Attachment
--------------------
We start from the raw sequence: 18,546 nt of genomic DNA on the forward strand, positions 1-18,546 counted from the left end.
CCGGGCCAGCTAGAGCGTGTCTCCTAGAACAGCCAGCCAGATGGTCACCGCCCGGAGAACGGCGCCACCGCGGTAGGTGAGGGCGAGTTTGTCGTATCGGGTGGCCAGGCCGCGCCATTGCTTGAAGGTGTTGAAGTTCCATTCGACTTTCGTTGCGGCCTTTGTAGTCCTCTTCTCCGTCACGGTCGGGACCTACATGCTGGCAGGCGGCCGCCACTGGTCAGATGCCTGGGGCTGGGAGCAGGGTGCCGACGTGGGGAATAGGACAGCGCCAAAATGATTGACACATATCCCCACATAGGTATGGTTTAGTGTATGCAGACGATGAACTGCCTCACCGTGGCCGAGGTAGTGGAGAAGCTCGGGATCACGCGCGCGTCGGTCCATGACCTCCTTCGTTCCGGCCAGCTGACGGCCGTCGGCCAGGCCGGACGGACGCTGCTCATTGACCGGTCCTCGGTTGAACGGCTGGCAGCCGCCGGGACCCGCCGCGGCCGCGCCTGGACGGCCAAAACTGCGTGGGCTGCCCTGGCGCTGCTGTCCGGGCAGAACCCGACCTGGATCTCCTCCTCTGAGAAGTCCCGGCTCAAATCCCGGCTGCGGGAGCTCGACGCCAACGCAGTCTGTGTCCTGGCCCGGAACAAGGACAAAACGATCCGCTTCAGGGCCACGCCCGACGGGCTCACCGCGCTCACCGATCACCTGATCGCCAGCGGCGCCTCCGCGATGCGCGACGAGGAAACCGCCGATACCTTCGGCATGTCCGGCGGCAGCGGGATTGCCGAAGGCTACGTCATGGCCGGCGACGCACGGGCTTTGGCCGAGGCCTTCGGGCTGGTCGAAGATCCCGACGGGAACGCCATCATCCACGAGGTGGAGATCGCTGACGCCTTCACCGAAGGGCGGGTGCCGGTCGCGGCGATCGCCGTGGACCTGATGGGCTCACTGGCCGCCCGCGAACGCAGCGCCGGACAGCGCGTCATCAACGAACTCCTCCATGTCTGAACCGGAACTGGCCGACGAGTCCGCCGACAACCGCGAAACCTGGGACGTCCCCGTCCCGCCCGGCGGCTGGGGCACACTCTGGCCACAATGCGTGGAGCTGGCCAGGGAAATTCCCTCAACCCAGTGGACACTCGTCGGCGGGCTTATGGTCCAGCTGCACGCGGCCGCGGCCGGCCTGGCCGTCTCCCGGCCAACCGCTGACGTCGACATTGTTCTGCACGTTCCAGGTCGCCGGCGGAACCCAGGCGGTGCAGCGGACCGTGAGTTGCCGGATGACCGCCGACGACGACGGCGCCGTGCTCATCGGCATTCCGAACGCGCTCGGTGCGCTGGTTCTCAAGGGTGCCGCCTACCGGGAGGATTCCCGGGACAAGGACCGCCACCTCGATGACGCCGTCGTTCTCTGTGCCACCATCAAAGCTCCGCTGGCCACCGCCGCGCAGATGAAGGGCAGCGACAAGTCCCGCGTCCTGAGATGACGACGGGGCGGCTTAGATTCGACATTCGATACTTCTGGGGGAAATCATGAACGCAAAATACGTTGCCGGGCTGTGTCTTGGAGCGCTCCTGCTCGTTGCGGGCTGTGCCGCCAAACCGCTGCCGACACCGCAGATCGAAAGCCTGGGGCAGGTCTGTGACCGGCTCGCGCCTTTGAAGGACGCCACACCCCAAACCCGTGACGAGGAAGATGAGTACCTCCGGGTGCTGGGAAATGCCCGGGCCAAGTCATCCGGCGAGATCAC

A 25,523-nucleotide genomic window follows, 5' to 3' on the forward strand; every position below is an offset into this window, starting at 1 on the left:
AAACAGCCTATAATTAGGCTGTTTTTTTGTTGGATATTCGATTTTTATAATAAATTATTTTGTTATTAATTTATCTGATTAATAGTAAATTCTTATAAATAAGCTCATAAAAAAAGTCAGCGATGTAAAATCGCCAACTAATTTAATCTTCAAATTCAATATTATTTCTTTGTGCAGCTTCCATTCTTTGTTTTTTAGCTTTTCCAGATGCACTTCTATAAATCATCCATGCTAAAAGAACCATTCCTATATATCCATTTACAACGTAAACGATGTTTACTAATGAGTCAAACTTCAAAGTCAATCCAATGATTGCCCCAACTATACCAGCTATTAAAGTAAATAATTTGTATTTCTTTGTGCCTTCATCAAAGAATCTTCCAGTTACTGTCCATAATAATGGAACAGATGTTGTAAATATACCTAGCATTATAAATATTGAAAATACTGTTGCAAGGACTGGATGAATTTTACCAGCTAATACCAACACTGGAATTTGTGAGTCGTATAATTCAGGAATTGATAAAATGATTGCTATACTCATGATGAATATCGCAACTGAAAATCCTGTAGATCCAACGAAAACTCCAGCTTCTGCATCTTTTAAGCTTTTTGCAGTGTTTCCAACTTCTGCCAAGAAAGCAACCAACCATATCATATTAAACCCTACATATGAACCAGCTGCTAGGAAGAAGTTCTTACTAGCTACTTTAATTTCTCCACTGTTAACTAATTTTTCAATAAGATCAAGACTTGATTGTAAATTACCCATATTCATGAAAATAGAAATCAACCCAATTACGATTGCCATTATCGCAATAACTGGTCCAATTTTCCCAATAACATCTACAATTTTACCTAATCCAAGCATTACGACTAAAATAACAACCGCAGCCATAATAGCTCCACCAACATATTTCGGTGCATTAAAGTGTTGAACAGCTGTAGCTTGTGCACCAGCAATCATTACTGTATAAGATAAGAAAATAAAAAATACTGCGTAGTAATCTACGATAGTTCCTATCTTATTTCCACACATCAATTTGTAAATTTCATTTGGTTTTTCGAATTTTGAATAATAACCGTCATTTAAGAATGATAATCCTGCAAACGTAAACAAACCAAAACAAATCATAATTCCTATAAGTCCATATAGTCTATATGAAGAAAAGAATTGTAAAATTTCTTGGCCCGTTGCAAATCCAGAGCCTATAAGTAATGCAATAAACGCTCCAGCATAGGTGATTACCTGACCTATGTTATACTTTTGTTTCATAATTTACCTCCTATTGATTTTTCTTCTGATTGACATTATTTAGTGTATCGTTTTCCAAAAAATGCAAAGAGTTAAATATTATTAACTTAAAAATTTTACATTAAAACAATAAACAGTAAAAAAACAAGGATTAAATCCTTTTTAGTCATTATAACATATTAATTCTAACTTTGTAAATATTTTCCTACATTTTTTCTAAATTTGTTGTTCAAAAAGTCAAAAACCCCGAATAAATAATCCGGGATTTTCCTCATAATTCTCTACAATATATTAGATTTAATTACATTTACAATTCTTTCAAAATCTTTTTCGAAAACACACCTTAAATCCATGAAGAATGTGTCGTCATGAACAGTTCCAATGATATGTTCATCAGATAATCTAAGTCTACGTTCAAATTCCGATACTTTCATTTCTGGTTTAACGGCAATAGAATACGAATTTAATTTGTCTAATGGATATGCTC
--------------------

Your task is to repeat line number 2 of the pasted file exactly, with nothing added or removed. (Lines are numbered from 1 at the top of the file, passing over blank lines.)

CCGGGCCAGCTAGAGCGTGTCTCCTAGAACAGCCAGCCAGATGGTCACCGCCCGGAGAACGGCGCCACCGCGGTAGGTGAGGGCGAGTTTGTCGTATCGGGTGGCCAGGCCGCGCCATTGCTTGAAGGTGTTGAAGTTCCATTCGACTTTCGTTGCGGCCTTTGTAGTCCTCTTCTCCGTCACGGTCGGGACCTACATGCTGGCAGGCGGCCGCCACTGGTCAGATGCCTGGGGCTGGGAGCAGGGTGCCGACGTGGGGAATAGGACAGCGCCAAAATGATTGACACATATCCCCACATAGGTATGGTTTAGTGTATGCAGACGATGAACTGCCTCACCGTGGCCGAGGTAGTGGAGAAGCTCGGGATCACGCGCGCGTCGGTCCATGACCTCCTTCGTTCCGGCCAGCTGACGGCCGTCGGCCAGGCCGGACGGACGCTGCTCATTGACCGGTCCTCGGTTGAACGGCTGGCAGCCGCCGGGACCCGCCGCGGCCGCGCCTGGACGGCCAAAACTGCGTGGGCTGCCCTGGCGCTGCTGTCCGGGCAGAACCCGACCTGGATCTCCTCCTCTGAGAAGTCCCGGCTCAAATCCCGGCTGCGGGAGCTCGACGCCAACGCAGTCTGTGTCCTGGCCCGGAACAAGGACAAAACGATCCGCTTCAGGGCCACGCCCGACGGGCTCACCGCGCTCACCGATCACCTGATCGCCAGCGGCGCCTCCGCGATGCGCGACGAGGAAACCGCCGATACCTTCGGCATGTCCGGCGGCAGCGGGATTGCCGAAGGCTACGTCATGGCCGGCGACGCACGGGCTTTGGCCGAGGCCTTCGGGCTGGTCGAAGATCCCGACGGGAACGCCATCATCCACGAGGTGGAGATCGCTGACGCCTTCACCGAAGGGCGGGTGCCGGTCGCGGCGATCGCCGTGGACCTGATGGGCTCACTGGCCGCCCGCGAACGCAGCGCCGGACAGCGCGTCATCAACGAACTCCTCCATGTCTGAACCGGAACTGGCCGACGAGTCCGCCGACAACCGCGAAACCTGGGACGTCCCCGTCCCGCCCGGCGGCTGGGGCACACTCTGGCCACAATGCGTGGAGCTGGCCAGGGAAATTCCCTCAACCCAGTGGACACTCGTCGGCGGGCTTATGGTCCAGCTGCACGCGGCCGCGGCCGGCCTGGCCGTCTCCCGGCCAACCGCTGACGTCGACATTGTTCTGCACGTTCCAGGTCGCCGGCGGAACCCAGGCGGTGCAGCGGACCGTGAGTTGCCGGATGACCGCCGACGACGACGGCGCCGTGCTCATCGGCATTCCGAACGCGCTCGGTGCGCTGGTTCTCAAGGGTGCCGCCTACCGGGAGGATTCCCGGGACAAGGACCGCCACCTCGATGACGCCGTCGTTCTCTGTGCCACCATCAAAGCTCCGCTGGCCACCGCCGCGCAGATGAAGGGCAGCGACAAGTCCCGCGTCCTGAGATGACGACGGGGCGGCTTAGATTCGACATTCGATACTTCTGGGGGAAATCATGAACGCAAAATACGTTGCCGGGCTGTGTCTTGGAGCGCTCCTGCTCGTTGCGGGCTGTGCCGCCAAACCGCTGCCGACACCGCAGATCGAAAGCCTGGGGCAGGTCTGTGACCGGCTCGCGCCTTTGAAGGACGCCACACCCCAAACCCGTGACGAGGAAGATGAGTACCTCCGGGTGCTGGGAAATGCCCGGGCCAAGTCATCCGGCGAGATCAC